This blog post was contributed by St. Peter’s parishioner Hannah Poole.
My nephew was murdered when he was 23. Last week would have been his 30th birthday. It was an isolated event. His immediate family’s lives have been permanently altered, but they do not live in an area that is familiar with violent death.
For many people in our city, murder of a loved one is not unusual. Perhaps only one in their immediate family has been struck down, but on their block, in their neighborhood, there can be many more.
Living with the agony of having one family member slaughtered, I can’t imagine the weight of grief on those who have lost their own, whose friends have lost their own, whose community has lost half a generation.
On October 23, Pat Fusco and I (in foreground in photo at right) met some of the women who grieve, when we brought prayer shawls to the Grief Support Group of Mothers In Charge, at the Louis Sullivan Human Service Center. Members of this group have lost a child or grandchild to violence. We gave the shawls to the women in that group, and they gave us their stories.
We met the faces behind the headlines. There were five women there that night, and three of their stories were familiar from the news. Their children had been killed by police within a few weeks of each other. The stories they shared were not what we had read. They were the stories of mothers (and grandmothers) who grieve for their babies. Who rationalize their children’s behavior. Who are in lengthy court cases trying to find justice. Who have (perhaps) seen justice not done.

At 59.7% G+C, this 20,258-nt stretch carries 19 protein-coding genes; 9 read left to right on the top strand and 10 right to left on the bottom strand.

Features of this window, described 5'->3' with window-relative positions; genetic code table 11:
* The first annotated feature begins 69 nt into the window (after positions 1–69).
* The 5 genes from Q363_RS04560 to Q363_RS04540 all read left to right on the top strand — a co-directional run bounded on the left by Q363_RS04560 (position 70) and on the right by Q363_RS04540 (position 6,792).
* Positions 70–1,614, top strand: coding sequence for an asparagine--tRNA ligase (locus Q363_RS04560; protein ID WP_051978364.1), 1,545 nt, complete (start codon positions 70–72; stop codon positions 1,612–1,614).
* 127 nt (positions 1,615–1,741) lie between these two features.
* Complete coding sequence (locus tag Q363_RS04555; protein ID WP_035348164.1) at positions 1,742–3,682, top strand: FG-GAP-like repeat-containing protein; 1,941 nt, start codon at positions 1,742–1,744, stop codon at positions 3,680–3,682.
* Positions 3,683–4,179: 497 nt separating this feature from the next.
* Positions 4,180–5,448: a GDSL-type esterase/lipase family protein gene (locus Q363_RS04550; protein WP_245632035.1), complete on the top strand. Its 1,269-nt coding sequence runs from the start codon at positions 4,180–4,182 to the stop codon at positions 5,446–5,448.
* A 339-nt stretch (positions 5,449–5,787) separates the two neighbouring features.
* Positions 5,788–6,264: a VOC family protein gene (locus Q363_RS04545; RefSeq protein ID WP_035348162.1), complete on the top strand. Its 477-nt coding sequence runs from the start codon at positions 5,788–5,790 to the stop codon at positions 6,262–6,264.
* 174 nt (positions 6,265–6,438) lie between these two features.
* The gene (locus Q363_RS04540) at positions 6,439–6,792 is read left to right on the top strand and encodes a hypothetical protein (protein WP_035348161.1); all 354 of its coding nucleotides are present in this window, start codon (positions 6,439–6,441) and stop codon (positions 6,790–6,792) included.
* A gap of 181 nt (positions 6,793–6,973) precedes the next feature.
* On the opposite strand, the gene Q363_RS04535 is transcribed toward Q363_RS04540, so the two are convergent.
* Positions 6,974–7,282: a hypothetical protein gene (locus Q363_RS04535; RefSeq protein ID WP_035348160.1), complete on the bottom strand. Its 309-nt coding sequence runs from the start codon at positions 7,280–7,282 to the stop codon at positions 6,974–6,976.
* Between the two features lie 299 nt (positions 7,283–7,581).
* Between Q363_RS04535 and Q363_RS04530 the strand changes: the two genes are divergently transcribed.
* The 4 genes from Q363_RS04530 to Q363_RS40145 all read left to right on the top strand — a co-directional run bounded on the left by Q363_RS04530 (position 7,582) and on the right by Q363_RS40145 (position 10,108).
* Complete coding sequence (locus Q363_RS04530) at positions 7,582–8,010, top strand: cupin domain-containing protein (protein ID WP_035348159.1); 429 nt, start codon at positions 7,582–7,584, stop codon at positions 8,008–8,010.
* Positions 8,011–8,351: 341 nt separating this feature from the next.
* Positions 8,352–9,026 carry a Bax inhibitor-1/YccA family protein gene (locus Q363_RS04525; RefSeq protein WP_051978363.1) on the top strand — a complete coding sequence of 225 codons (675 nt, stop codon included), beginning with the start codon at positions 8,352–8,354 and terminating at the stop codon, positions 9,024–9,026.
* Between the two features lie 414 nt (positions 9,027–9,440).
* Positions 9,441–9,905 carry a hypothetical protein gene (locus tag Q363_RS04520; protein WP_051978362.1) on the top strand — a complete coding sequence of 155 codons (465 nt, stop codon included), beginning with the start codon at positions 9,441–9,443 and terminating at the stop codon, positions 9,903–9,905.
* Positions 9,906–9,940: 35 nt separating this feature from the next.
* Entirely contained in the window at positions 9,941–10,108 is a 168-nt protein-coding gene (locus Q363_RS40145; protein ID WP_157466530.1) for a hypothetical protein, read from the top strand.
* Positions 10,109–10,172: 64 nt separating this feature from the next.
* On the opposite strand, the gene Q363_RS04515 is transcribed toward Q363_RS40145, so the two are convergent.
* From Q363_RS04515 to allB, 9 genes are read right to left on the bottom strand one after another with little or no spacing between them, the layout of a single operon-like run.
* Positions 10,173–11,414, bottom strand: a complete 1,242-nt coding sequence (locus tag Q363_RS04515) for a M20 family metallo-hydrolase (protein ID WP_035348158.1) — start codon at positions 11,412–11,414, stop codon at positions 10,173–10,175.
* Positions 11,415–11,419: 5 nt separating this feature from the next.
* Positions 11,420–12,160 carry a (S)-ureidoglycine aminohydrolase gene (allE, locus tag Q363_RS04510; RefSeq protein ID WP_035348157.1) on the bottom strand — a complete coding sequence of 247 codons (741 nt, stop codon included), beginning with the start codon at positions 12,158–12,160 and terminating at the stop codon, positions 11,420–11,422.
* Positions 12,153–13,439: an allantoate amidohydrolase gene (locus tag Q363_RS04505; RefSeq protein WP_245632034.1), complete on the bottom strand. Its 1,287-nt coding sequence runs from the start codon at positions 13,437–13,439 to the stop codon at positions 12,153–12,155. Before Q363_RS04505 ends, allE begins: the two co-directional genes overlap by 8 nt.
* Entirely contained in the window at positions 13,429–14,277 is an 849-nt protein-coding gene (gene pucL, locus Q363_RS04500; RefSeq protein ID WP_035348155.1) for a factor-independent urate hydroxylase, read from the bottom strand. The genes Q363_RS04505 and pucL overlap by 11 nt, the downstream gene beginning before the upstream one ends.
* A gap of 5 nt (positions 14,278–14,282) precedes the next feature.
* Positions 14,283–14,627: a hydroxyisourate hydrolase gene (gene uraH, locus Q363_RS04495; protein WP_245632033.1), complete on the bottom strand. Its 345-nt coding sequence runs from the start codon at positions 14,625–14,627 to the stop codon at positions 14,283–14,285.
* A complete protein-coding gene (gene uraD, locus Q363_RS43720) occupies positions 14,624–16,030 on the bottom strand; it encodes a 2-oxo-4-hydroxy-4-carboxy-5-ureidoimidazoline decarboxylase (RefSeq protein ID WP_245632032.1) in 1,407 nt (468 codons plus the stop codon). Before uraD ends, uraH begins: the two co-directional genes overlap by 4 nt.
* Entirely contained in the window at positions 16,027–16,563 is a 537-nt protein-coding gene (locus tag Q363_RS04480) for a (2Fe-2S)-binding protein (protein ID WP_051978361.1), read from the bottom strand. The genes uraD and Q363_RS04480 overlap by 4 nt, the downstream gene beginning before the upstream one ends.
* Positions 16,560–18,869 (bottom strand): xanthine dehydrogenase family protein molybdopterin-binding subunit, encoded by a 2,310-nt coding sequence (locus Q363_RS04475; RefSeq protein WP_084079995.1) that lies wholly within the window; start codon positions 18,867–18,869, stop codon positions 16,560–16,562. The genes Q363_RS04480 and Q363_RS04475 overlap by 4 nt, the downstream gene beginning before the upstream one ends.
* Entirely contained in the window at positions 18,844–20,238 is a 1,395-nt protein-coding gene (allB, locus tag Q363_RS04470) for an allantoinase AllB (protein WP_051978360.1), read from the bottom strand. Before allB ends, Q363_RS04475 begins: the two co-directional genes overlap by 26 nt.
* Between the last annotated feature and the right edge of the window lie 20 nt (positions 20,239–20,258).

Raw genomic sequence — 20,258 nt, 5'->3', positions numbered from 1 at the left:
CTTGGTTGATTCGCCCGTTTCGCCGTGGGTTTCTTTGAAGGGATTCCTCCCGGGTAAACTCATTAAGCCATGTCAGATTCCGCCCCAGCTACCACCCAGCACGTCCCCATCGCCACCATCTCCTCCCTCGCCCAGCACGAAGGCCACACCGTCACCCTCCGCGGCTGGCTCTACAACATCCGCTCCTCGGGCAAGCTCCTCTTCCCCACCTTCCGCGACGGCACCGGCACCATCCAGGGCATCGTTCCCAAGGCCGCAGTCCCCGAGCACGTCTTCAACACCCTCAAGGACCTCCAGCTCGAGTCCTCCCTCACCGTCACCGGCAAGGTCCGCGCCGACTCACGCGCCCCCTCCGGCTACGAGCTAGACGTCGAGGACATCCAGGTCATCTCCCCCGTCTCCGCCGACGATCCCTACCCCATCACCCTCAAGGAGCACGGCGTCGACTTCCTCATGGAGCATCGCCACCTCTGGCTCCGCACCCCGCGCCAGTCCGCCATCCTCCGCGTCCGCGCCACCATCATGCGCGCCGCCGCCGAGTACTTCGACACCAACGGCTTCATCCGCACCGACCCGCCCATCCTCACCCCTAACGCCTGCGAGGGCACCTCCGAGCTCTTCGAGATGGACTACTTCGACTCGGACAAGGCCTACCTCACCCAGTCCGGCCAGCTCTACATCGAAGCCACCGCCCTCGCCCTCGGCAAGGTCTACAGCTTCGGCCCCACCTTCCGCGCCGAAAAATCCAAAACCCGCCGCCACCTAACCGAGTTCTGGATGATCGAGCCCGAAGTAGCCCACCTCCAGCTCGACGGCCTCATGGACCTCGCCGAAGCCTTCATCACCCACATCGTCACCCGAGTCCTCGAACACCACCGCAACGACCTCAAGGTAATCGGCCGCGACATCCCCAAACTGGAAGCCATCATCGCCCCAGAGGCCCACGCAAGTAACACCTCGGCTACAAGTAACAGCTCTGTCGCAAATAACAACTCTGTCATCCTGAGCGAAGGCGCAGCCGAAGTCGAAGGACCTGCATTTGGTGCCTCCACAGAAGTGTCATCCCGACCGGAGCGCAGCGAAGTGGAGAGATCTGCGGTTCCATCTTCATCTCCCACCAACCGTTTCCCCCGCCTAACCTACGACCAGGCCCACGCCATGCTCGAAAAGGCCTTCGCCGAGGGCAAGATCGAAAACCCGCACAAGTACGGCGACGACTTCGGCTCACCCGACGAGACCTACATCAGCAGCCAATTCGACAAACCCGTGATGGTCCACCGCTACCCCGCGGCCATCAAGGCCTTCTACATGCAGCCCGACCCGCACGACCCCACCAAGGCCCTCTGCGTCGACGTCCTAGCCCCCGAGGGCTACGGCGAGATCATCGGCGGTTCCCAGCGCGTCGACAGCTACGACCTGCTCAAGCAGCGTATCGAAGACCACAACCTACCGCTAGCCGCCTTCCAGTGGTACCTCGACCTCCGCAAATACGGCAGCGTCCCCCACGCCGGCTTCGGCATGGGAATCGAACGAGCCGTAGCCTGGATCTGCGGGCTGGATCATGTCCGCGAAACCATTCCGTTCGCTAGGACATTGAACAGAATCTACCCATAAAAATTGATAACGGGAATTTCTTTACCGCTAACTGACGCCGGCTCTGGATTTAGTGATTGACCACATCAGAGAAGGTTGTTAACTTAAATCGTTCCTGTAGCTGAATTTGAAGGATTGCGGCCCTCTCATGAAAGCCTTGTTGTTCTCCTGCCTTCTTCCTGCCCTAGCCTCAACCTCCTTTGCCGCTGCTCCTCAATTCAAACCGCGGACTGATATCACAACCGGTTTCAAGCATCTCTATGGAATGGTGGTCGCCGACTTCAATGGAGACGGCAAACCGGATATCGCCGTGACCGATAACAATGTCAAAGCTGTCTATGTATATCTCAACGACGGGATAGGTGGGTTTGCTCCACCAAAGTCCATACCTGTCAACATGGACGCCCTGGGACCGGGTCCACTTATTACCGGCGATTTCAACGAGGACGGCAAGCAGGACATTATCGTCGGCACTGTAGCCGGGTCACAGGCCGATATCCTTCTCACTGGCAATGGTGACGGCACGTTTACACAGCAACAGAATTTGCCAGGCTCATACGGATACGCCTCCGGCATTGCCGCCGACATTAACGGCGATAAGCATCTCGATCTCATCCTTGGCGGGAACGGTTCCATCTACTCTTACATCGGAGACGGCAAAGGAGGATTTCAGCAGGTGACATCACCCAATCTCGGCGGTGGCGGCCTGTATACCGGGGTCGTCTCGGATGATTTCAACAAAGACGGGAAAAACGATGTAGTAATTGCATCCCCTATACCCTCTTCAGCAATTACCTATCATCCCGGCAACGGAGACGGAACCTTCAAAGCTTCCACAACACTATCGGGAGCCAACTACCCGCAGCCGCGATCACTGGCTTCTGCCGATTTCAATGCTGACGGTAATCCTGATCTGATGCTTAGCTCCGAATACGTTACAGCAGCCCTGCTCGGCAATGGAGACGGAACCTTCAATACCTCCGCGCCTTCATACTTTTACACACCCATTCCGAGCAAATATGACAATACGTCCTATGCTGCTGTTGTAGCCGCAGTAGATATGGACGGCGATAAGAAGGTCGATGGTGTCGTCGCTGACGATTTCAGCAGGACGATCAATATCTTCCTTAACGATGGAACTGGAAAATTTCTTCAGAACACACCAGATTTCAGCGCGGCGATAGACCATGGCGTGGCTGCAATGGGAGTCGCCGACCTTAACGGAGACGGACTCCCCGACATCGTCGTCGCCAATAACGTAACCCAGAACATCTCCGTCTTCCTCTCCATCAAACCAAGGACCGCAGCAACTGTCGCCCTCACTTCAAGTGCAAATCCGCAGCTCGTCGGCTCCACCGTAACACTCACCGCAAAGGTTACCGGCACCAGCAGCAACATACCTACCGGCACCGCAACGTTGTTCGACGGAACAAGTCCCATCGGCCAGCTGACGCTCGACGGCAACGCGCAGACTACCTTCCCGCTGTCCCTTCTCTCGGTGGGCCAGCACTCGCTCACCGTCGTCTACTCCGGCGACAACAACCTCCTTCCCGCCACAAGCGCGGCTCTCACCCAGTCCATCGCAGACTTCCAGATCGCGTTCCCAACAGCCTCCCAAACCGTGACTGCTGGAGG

Every one cried as they named their boys and told the date and means of death. One has been coming to the support group for years and still cries for her son.
These women are the face of resilience. They grieve in the space allowed them for grieving, and then they get up and live. And fight for their boys, for all the children were not much more than boys.
Pat and I found things in common, we laughed, we shared sweet tea that was way too sweet. The women loved the shawls. As there were more shawls than women, they picked the ones they wanted, then held out ones for others who weren’t there (the group totals about 15). We can only hope that they will enjoy the warmth and coziness of our shawls and remember that someone is out there rooting for them.
The mission of Mothers In Charge is violence prevention, education and intervention for youth, young adults, families and community organizations. In addition, Mothers In Charge works with elected officials on legislation to support safe neighborhoods and communities for children and families and collaborates with community and faith based organizations. Go to www.mothersincharge.org for more information.
The prayer shawl ministry at St. Peter’s began in response to the massacres at Sandy Hook. It has delivered about 30 shawls to people affected by the storm and to MIC. The remaining shawls will be given to St. Barnabas, when current shawls are completed. If you have one at home that you never finished, please bring it to the office so someone else can complete it. Clean-up elves are at work!